This was the Christmas of eighteen ninety, and the Queen whose virginity young officers of the regiments had once toasted in broken glass was now an old fat widow in a black bonnet. And most of the officers with their scarlet coats and little waists and their whiskers were dead. The Captain had died years before, having gone off in an apoplectic fit while writing to the papers because the railway from the North to the South was not to pass through Trienna. And old James Sorley was dead. But Madam was still alive, with Charlotte just about to celebrate her ninety-third birthday for her quite as every one expected Charlotte to do it.
Charlotte stood in the doorway, looking down the salon, her fat ruddy face critical, her big body in its bright purple satin and lace somewhat uncomfortable across the bust where dear Louisa Sorley's diamonds flashed, her vast hips very conscious of their lacings. "Il faut souffrir d'être belle," Jenny had told her when helping her into the dress; and although Charlotte was always a little doubtful of Jenny's compliments, she was conscious that to-night she was looking her very best. Even the weather helped: hot, genial Christmas weather, with no clouds up in the dazzling blue, and air too languid to stir the pollen out of the buttercups and off the fronds of the rich grasses. Birds, silent all day, were now singing across the lawns and the fragrant gardens out in the balmy evening, and through the open French windows a few moths came in to circle whitely about the lamps.
Jenny, rather like a little moth in her soft grey silk, was flitting about the lamps, turning them up or down, arranging the fringed shades. Charlotte looked at her affectionately, because she always felt that she had "rescued" Jenny. After that dreadful time in the 'seventies when the scandal about Jenny and Brevis Keyes came out and Mab wanted to take Jenny off to New page 376Zealand, Charlotte had sent for Oliver. The tribal instinct was always strong in Oliver, and it was he who had told Charlotte that there was only one thing more ill-bred than talking scandal and that was admitting that you had heard it.
"We Comyns must stand together," said Oliver, whose knowledge of the world even Charlotte respected, although Madam had never forgiven him for going to live with Richard. "Have her home, Lottie, and take her about with you everywhere. People will not dare insult her if she is under the protection of Mrs. Mark Sorley."
In his hot, rough way Mab had objected. "Jenny wants to go to New Zealand, and I'll take her," he said. But providentially—Charlotte always felt that Providence helped her—the Captain died just then, and Jenny came back to Madam, who was crying for her. Later on, Charlotte took her about, and people accepted her as much as Tasmania had accepted the Scotch thistle which caused so much agitation in the 'forties but which, when left alone, exterminated itself in time. By now Jenny had virtually exterminated herself, Charlotte felt; never blowing now into other folks' paddocks or turning up prickly leaves everywhere. And there was no doubt that Susan and William and Madam would have been a double handful for Charlotte without her.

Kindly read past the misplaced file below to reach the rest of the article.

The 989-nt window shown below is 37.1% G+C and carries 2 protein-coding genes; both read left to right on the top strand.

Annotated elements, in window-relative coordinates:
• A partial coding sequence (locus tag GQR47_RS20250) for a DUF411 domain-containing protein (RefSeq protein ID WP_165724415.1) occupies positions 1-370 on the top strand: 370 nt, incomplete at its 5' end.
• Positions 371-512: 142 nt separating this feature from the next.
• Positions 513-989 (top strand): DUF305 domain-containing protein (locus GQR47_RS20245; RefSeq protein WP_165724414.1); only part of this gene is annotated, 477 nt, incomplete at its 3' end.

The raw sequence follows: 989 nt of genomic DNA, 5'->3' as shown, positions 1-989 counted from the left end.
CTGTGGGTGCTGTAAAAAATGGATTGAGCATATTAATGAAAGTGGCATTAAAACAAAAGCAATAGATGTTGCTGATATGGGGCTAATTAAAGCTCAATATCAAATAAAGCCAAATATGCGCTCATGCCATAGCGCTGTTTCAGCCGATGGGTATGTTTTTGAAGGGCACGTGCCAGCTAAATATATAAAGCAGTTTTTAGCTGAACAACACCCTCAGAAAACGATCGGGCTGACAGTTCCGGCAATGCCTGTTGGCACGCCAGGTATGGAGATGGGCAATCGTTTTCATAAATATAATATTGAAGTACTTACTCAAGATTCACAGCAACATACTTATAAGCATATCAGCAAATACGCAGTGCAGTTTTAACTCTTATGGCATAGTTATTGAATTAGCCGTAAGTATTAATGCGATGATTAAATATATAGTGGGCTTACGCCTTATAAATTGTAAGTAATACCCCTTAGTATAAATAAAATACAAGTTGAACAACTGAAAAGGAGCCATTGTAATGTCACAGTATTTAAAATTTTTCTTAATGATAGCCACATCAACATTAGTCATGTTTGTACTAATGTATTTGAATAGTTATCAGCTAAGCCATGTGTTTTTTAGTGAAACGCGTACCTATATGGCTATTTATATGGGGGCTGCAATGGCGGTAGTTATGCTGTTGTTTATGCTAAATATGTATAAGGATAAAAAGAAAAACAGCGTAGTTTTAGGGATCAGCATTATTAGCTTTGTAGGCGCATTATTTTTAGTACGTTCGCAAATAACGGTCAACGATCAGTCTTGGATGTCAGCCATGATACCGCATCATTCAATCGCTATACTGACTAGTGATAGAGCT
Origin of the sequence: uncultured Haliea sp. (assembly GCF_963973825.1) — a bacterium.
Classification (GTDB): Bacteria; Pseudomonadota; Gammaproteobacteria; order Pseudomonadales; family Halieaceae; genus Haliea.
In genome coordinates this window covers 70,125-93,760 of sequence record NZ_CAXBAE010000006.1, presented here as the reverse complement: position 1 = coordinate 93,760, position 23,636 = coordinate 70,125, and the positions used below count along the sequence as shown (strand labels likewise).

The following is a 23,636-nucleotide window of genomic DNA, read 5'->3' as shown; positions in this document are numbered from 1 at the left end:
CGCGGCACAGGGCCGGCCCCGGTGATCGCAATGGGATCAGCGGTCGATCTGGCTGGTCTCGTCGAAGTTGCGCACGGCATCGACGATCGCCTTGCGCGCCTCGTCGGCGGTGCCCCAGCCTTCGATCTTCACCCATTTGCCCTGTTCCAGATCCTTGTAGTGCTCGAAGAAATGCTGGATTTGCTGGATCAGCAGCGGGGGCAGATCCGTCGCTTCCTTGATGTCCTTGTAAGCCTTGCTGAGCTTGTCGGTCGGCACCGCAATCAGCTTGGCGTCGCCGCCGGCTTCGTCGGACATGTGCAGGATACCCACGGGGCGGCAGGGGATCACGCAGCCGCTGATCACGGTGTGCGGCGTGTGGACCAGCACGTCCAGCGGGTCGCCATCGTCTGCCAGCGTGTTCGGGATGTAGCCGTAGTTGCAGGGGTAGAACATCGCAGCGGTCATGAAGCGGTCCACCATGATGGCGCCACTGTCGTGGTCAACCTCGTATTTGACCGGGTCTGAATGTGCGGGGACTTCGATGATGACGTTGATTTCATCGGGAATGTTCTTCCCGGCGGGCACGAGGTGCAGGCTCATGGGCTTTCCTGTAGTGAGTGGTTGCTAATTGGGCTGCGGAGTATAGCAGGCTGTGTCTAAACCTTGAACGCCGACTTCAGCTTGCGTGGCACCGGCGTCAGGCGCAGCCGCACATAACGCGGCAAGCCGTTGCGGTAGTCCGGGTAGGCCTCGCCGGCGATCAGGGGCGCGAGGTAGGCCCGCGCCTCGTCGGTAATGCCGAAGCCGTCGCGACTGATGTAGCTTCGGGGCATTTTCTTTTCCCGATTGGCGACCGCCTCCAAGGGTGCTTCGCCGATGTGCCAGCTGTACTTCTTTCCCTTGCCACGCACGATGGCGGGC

"I do hope the beer won't be warm," she said anxiously to Jenny. "It was so good of Richard to send two barrels from his new breweries, and he was quite pleased to be asked, although Mark did object. But seeing that all this expense will come out of Mark's pocket—and it will be very heavy, what with getting four Fremps from Trienna to help wait, and all the things from town—well, it seemed only right …"
"To try and get something for nothing. Agreed, my Lottie. One so often has to pay for what one doesn't get at all."
"I never do that, I hope. But there is plenty of wine, and champagne for the toasts. I really do think there is enough of everything, though I haven't had one refusal, Jenny."
Charlotte felt she had indeed reason to be proud of that. Mab was coming from New Zealand and bringing Richard's youngest son with him. Her own married Patty had just arrived at Bredon with her children, having come all the way from North page 377Queensland. There would be Harry and his wife from Sydney; Harry's daughters from Melbourne; in fact the whole of the Comyn clan from all the ends of the New World would be gathered to-night at Clent for the first time.
What an opportunity, thought Charlotte, to bridge differences … some of these very acute … to inspect new relations and see which would be worth patronizing, which one could meet as equals, and which must be snubbed from the very beginning.
Jenny came up, dusting her finger-tips daintily with a lacy shred of handkerchief, and Charlotte wished for the hundredth time that, since her hair was quite white long before she was fifty, Jenny had not given up caps when the fashion went out. Charlotte never would. Otherwise Jenny looked very nice, and her cheeks were pink; but that might have been the roses. Jenny stood smiling at the roses. Young hands—Patty's, Letty's, Fanny's, lovely Nan's—had so wreathed and filled and enchanted the old salon with roses that the pinkness and whiteness swam in the dark shining floor as though it were still water, and the fresh fragrance of them was like kisses on the lips. Nan, who always did the right thing, had wound white moss-rose buds round the delicate Isabey miniature of Madam's mother, and deep rich-hearted crimson blooms on the gilt frame of Madam herself (all drooping curls and lap-dog) in her wedding-gown, just opposite the big chair where Madam would sit when she came down after dinner.
How Madam and Jenny were disliking all this fuss! And yet they had submitted, Madam floored by age, of course, and Jenny by … what? By Lottie's wealth and position, partly; for Lottie was a very big lady now that poor Henry Sorley had gone at last and Mark, the only son to follow the land, had inherited Bredon and entered Parliament where Lottie would some day procure him a twopenny title. But partly, too, by the half-humorous, half-sad knowledge that what to Lottie was a great occasion was to them so little a thing. Jenny had slept with Madam ever since the Captain died, and sometimes they turned and clutched each other in the night. But Jenny was not the Captain, and Madam was not Brevis, and the groping hands knew it and fell away again and the sleeping lids closed over little sighs.